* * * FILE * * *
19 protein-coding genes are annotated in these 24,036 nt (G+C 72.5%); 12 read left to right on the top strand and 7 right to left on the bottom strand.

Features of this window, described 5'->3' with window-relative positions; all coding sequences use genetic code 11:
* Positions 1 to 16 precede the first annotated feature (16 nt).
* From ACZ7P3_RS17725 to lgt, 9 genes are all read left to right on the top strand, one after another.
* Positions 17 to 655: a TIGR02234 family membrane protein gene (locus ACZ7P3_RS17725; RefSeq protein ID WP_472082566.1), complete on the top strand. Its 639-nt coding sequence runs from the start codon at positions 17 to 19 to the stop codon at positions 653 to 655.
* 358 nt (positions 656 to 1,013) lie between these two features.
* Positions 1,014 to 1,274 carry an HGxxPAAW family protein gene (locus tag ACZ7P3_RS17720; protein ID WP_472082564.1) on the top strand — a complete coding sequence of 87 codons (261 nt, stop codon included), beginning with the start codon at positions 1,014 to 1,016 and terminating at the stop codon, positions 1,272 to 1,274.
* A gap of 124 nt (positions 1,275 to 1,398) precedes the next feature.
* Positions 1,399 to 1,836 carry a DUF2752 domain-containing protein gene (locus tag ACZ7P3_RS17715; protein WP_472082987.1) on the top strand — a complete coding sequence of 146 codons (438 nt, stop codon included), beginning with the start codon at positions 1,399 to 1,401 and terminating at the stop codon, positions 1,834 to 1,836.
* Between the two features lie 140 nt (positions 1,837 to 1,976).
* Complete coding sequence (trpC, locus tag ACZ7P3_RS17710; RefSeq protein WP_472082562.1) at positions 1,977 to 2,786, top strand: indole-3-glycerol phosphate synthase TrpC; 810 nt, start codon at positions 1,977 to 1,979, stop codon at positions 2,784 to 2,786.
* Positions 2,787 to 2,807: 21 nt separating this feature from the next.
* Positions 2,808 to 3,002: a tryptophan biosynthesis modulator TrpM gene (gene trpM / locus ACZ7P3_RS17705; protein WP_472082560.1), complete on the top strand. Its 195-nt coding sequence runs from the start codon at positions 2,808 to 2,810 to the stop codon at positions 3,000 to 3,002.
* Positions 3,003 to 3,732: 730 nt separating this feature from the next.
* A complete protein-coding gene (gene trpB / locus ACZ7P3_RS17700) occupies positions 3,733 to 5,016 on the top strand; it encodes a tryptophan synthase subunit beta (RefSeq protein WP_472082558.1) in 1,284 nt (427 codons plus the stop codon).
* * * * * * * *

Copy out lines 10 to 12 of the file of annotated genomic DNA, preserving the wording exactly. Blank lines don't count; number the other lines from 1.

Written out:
* Between the two features lie 140 nt (positions 1,837 to 1,976).
* Complete coding sequence (trpC, locus tag ACZ7P3_RS17710; RefSeq protein WP_472082562.1) at positions 1,977 to 2,786, top strand: indole-3-glycerol phosphate synthase TrpC; 810 nt, start codon at positions 1,977 to 1,979, stop codon at positions 2,784 to 2,786.
* Positions 2,787 to 2,807: 21 nt separating this feature from the next.